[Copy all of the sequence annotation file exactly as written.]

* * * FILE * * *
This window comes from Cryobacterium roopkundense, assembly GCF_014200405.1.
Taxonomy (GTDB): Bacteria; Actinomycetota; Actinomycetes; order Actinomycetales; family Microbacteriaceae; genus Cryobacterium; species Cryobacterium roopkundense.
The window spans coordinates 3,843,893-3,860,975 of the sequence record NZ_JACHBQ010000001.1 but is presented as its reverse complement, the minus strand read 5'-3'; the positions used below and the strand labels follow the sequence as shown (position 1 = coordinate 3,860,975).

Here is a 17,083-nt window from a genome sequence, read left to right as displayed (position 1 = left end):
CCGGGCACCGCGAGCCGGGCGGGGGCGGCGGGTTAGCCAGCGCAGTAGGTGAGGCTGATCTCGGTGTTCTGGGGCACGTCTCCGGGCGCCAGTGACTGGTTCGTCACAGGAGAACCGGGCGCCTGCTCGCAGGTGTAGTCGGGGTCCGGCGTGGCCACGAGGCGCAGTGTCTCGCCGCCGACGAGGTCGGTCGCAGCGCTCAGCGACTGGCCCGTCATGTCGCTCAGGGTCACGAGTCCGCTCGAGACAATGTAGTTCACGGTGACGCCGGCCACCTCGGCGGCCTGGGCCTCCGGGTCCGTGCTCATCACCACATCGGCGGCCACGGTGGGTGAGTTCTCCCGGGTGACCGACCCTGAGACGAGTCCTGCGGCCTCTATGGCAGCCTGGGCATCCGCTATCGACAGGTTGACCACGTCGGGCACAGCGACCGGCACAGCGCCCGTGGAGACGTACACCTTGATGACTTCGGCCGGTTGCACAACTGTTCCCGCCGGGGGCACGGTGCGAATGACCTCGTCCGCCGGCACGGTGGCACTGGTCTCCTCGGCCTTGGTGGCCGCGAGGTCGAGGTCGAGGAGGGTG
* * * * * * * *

This window comes from Cryobacterium roopkundense, assembly GCF_014200405.1.
Taxonomy (GTDB): Bacteria; Actinomycetota; Actinomycetes; order Actinomycetales; family Microbacteriaceae; genus Cryobacterium; species Cryobacterium roopkundense.
The window spans coordinates 3,843,893-3,860,975 of the sequence record NZ_JACHBQ010000001.1 but is presented as its reverse complement, the minus strand read 5'-3'; the positions used below and the strand labels follow the sequence as shown (position 1 = coordinate 3,860,975).

Here is a 17,083-nt window from a genome sequence, read left to right as displayed (position 1 = left end):
CCGGGCACCGCGAGCCGGGCGGGGGCGGCGGGTTAGCCAGCGCAGTAGGTGAGGCTGATCTCGGTGTTCTGGGGCACGTCTCCGGGCGCCAGTGACTGGTTCGTCACAGGAGAACCGGGCGCCTGCTCGCAGGTGTAGTCGGGGTCCGGCGTGGCCACGAGGCGCAGTGTCTCGCCGCCGACGAGGTCGGTCGCAGCGCTCAGCGACTGGCCCGTCATGTCGCTCAGGGTCACGAGTCCGCTCGAGACAATGTAGTTCACGGTGACGCCGGCCACCTCGGCGGCCTGGGCCTCCGGGTCCGTGCTCATCACCACATCGGCGGCCACGGTGGGTGAGTTCTCCCGGGTGACCGACCCTGAGACGAGTCCTGCGGCCTCTATGGCAGCCTGGGCATCCGCTATCGACAGGTTGACCACGTCGGGCACAGCGACCGGCACAGCGCCCGTGGAGACGTACACCTTGATGACTTCGGCCGGTTGCACAACTGTTCCCGCCGGGGGCACGGTGCGAATGACCTCGTCCGCCGGCACGGTGGCACTGGTCTCCTCGGCCTTGGTGGCCGCGAGGTCGAGGTCGAGGAGGGTG